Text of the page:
Japanese beetle: how to prevent damage?

More and more, we hear about the presence of Japanese beetles in Quebec, especially in the southern regions. We talk about their propagation of course, but what is most surprising is the damage they cause and especially, the quantity of plants that fall victim to it. It would indeed be easier to name the species that Japanese beetles do not devour than those that attract them: there are more than 400! Once you are invaded by this pest, it is quite difficult to get rid of it. Prevention is therefore your number one ally in the fight against the Japanese beetle.

In its larval stage, the Japanese beetle feeds on the roots of low-growing grasses, mainly turf. Yellow patches of grass will appear on your lawn and it will pull up like a carpet when you pull on it. If you dig a little, you will see the larvae very well: large, plump white worms. The adults, large beetles with a beautiful metallic green body, devour – and that’s an understatement – the stems, flowers, fruits and leaves of plants, leaving only their skeleton. They are very voracious and leave no chance to the plants that fall under their teeth.

Preventing and controlling grubs

The larvae of the Japanese beetle are part of the grub family that ravage lawns. Therefore, this is the stage at which they cause damage. Unlike the larvae of the common or European chafer, Japanese beetles will continue to cause damage in the adult stage. It’s hard to know what type of beetle your larvae came from, but the way to treat them is the same. There are over-the-counter products to treat white grubs, ask our garden centre specialists.

The thicker and healthier your lawn, the less likely it is to be invaded by grubs. In fact, in order to hatch, the eggs must touch the ground and migrate quickly. Don’t give them a chance: mow regularly to a height of 8 cm, fertilize the lawn properly in the spring, summer and fall, repair any damaged areas quickly and make your lawn thicker by topdressing and overseeding.

To give yourself even more of a chance, in July when the adults emerge, turn off the lights on your property. Light attracts these gregarious insects, so you may find yourself with a nice colony in your yard, ready to devour your best plants and lay eggs in your lawn to continue their reproductive cycle.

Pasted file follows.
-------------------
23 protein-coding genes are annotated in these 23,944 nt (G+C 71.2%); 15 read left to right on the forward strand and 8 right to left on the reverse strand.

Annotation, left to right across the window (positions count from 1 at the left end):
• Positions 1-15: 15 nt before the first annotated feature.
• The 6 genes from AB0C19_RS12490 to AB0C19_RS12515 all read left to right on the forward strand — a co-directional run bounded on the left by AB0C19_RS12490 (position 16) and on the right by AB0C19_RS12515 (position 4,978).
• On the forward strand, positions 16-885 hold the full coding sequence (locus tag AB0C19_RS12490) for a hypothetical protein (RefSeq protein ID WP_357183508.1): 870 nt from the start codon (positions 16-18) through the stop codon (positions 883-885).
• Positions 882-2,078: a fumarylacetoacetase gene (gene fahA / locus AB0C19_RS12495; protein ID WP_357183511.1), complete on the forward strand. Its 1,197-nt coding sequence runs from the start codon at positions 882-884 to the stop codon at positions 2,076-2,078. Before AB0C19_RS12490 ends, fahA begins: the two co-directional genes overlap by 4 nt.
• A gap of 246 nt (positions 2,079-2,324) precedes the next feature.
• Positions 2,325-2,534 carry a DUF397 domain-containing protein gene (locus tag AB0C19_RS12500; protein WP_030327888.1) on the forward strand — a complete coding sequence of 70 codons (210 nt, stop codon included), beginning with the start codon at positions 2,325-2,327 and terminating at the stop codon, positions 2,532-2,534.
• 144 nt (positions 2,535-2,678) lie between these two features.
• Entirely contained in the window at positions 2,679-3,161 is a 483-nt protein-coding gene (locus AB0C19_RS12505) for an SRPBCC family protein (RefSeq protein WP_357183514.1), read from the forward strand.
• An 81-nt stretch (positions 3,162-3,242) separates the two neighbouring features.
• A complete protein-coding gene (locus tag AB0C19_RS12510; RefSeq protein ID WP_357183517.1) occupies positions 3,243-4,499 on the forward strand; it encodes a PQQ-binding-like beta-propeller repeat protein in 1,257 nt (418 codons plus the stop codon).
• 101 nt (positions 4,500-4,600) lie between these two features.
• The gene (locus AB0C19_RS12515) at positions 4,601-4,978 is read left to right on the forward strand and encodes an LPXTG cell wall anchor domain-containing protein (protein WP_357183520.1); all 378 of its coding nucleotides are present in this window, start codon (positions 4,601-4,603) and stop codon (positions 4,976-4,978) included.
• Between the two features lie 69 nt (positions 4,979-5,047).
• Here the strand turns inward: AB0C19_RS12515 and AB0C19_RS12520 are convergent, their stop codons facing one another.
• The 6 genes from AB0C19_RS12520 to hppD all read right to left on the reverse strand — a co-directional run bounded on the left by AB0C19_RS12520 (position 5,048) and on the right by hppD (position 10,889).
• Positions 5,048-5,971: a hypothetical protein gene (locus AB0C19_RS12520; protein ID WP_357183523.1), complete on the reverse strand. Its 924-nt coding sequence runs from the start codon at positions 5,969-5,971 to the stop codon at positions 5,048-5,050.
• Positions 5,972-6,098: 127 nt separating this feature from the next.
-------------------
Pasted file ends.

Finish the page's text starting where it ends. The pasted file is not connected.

Struggling with Japanese beetles? What to do?

You can collect the insects by dropping them in soapy water to get rid of them so that the cycle stops. You can also spray insecticidal soap on your plants so that the beetles do not attack them. Remember, however, that you must do this daily.

Some plants, including geraniums, are toxic to beetles. They have to eat them for the treatment to work, so be prepared to sacrifice some plants to protect the others. Plant them in a corner away from other plants to attract the beetles to that spot. Alliums (garlic, onions) are also said to be a repellent: plant some in your garden!

Pheromone traps

You can find pheromone traps in garden centres that are specially designed to attract Japanese beetles. Be sure to place them away from your plants so that the beetles don’t feed on their way to their final destination. These traps are effective if emptied daily at the height of the season.

A natural pest

The beetle fly, a natural parasite that invests and then kills its host, is starting to spread here. If you see beetles with white spots on the head and thorax, don’t touch them. We want to encourage the multiplication of this species which could effectively control the Japanese beetle.

Come and meet our specialists in store who will be able to direct you towards effective control solutions for the Japanese beetle and many others.

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